Table 36-2 Protocol for High-Dose Glucose-Insulin-Potassium Infusion

Initiation of Infusion
Infusion 1
50 units soluble insulin in 50 ml 0.9% saline at a fixed infusion rate of 0.1 units/kg/hr
Infusion 2
500 ml 50% dextrose with 25 mmol KCl, 25 mmol KH2PO4, 20 mmol MgSO4
Infusion is commenced at 0.5 ml/kg/hr and adjusted to maintain the blood glucose at 100 to 150 mg/dl (5.6 to 8.3 mmol/l)
Cessation of Infusions
Infusion 1
Stop insulin infusion
Infusion 2
Replace infusion of 50% dextrose + electrolytes with plain 50% dextrose
Run at same rate as previous infusion
Commence 5% dextrose at 1 ml/kg/hr
Measure blood glucose every 1/2 hr and potassium hourly
If blood glucose >250 mg/dl (13.9 mmol/l) reduce 50% dextrose by a half
If blood glucose 200 to 250 mg/dl (11.1 to 13.9 mmol/l) reduce 50% dextrose by a quarter
Stop 50% dextrose when infusion rate <5 ml/hr
Continue to check blood glucose and serum potassium hourly for at least 6 hr
Continue 5% dextrose (1 ml/kg/hr) for at least 6 hr


About 30% of patients undergoing CABG surgery in the United States have diabetes.24 Diabetic patients undergoing cardiac surgery are more likely to have preexisting hypertension, renal insufficiency, previous myocardial infarction, congestive heart failure, or triple-vessel or left main coronary artery disease. Furthermore, they have higher hospital mortality rates and higher rates of postoperative complications than nondiabetic patients.25 Diabetic patients also have a severalfold higher risk for mortality following acute myocardial infarction as well as an increased incidence of congestive heart failure, reinfarction, and recurrent ischemia.2,11,26 Although the rate of death due to coronary heart disease has declined in the overall population over the past few decades, this decline has been less marked among diabetics.27 Furthermore, the incidences of insulin resistance and type 2 diabetes are increasing in North America.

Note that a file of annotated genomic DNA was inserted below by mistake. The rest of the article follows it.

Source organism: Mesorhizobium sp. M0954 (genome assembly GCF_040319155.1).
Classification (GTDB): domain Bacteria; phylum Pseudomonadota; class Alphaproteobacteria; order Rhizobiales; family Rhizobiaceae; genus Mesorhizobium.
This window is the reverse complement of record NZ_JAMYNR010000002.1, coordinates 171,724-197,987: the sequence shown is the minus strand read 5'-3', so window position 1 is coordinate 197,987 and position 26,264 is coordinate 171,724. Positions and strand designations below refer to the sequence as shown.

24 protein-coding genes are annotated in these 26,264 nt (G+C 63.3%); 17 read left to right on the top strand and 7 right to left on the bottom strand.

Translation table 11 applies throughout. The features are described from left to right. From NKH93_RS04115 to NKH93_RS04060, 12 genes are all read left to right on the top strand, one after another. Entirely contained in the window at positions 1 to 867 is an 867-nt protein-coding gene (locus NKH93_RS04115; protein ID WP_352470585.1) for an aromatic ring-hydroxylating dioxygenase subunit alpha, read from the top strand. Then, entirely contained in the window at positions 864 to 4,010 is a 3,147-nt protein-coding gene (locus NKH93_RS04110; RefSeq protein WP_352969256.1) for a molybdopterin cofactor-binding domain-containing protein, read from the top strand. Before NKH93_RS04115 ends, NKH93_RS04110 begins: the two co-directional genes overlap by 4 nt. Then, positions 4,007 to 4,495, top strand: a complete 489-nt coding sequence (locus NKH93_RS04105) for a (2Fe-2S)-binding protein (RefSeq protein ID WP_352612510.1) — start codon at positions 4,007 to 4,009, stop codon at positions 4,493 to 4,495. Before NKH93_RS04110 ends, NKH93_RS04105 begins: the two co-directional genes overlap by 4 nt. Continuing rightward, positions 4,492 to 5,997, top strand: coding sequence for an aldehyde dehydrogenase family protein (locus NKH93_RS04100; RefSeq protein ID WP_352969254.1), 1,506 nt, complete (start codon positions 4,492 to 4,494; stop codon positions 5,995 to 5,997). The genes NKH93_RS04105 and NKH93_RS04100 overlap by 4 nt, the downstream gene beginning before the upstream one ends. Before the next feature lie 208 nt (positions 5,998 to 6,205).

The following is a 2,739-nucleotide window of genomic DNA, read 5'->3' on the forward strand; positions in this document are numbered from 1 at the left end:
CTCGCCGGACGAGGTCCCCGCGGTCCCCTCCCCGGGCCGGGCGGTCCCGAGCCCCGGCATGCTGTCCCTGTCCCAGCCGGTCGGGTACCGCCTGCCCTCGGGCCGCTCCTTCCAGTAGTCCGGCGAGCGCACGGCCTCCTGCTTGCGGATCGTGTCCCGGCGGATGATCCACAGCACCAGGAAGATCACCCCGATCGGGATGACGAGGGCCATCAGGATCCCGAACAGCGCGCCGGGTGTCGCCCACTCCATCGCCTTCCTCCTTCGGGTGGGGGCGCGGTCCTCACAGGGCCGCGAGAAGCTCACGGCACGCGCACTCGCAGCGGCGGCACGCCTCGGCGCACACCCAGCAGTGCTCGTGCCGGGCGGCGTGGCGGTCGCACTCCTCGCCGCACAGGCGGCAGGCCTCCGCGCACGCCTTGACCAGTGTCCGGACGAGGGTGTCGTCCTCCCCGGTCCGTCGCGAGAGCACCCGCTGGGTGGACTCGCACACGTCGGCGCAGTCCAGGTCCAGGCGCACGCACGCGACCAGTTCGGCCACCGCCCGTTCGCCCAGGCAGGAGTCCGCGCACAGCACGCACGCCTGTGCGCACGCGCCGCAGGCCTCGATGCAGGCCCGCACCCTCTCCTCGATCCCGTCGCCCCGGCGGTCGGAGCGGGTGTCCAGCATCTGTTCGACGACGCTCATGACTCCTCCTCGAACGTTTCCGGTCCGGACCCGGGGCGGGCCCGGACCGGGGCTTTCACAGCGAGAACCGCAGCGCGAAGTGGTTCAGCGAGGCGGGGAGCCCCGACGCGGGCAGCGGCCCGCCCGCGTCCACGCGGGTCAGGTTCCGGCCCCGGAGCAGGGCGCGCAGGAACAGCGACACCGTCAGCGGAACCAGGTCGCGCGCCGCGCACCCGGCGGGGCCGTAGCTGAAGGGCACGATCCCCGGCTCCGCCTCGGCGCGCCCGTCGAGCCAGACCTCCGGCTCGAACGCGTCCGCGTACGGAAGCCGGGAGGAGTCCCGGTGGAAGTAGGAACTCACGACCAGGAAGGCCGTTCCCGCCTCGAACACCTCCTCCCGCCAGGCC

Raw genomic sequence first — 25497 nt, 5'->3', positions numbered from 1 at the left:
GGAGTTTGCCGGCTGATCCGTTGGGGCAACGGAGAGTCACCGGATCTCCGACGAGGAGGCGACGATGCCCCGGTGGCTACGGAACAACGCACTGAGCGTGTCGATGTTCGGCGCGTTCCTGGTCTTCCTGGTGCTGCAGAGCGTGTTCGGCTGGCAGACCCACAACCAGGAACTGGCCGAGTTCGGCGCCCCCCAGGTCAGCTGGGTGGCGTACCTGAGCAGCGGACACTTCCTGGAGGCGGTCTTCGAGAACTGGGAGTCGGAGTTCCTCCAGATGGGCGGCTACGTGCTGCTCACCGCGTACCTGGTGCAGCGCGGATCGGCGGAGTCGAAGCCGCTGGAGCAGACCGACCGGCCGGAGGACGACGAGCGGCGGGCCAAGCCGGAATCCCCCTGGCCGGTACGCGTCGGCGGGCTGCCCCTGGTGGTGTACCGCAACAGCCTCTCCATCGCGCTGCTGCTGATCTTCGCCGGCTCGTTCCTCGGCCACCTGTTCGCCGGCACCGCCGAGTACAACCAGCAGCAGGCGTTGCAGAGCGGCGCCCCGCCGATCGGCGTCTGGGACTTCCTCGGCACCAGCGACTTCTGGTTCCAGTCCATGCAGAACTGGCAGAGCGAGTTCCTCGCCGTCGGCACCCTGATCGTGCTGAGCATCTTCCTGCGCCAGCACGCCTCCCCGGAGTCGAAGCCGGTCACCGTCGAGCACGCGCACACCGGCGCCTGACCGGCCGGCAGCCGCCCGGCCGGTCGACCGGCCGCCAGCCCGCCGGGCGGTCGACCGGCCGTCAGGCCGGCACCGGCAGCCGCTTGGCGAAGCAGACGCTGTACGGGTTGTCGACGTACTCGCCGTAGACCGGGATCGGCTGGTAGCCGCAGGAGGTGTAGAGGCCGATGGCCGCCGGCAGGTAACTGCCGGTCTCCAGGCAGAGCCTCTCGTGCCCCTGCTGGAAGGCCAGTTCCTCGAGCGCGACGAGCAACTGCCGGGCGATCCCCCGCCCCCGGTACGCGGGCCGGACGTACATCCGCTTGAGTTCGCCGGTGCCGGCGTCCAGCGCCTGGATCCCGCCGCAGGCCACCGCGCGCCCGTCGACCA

Type 1 diabetes results from immunologic destruction of pancreatic β cells at a young age. Patients with type 1 diabetes are insulin deficient and require treatment with insulin to avoid ketoacidosis. Type 2 diabetes results from a combination of insulin resistance (due to obesity, physical inactivity, and genetic susceptibility) and an age-related decline in insulin secretion. Insulin resistance is often present for many years before type 2 diabetes becomes apparent. Increased insulin secretion compensates for insulin resistance at first, but as insulin secretion declines, hyperglycemia occurs, initially after meals or during periods of stress and later when fasting. Hyperglycemia can usually be controlled by diet initially but subsequently it is common for patients to require treatment with oral hypoglycemic drugs and eventually with insulin. Insulin resistance is associated with dyslipidemia, hypertension, and a prothrombotic tendency, each of which is an independent risk factor for coronary heart disease.11 Of patients with diabetes mellitus, 90% have type 2.